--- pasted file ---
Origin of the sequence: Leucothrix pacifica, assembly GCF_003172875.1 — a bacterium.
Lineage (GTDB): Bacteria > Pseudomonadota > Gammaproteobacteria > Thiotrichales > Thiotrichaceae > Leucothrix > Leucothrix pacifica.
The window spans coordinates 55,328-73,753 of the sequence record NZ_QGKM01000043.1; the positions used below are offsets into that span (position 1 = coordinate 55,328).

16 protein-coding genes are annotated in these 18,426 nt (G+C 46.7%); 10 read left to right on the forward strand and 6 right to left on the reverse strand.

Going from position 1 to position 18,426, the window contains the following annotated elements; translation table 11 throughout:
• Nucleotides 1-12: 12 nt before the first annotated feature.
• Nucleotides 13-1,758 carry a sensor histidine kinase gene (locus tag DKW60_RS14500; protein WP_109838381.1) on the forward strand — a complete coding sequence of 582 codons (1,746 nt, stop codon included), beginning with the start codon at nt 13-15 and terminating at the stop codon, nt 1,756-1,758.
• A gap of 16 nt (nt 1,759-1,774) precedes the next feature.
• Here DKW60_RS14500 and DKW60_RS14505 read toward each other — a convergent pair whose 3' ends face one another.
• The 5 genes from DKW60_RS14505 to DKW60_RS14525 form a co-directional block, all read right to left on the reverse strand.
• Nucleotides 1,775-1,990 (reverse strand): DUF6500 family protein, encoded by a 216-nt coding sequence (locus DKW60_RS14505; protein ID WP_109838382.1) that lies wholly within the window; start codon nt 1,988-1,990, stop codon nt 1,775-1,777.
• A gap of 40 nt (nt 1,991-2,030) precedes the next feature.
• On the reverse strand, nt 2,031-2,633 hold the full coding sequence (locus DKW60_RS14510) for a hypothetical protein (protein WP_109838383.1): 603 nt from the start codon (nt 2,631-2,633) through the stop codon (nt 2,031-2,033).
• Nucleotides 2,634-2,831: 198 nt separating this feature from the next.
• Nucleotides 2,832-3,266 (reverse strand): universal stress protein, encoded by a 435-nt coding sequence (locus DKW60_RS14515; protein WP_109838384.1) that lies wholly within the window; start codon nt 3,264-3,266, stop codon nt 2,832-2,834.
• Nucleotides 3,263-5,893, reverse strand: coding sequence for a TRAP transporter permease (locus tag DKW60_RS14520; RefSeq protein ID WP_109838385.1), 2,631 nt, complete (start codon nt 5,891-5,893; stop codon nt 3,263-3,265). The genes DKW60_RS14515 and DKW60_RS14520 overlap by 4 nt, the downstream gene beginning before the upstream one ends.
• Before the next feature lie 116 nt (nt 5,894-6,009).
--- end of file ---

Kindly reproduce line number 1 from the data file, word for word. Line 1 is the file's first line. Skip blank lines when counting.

Origin of the sequence: Leucothrix pacifica, assembly GCF_003172875.1 — a bacterium.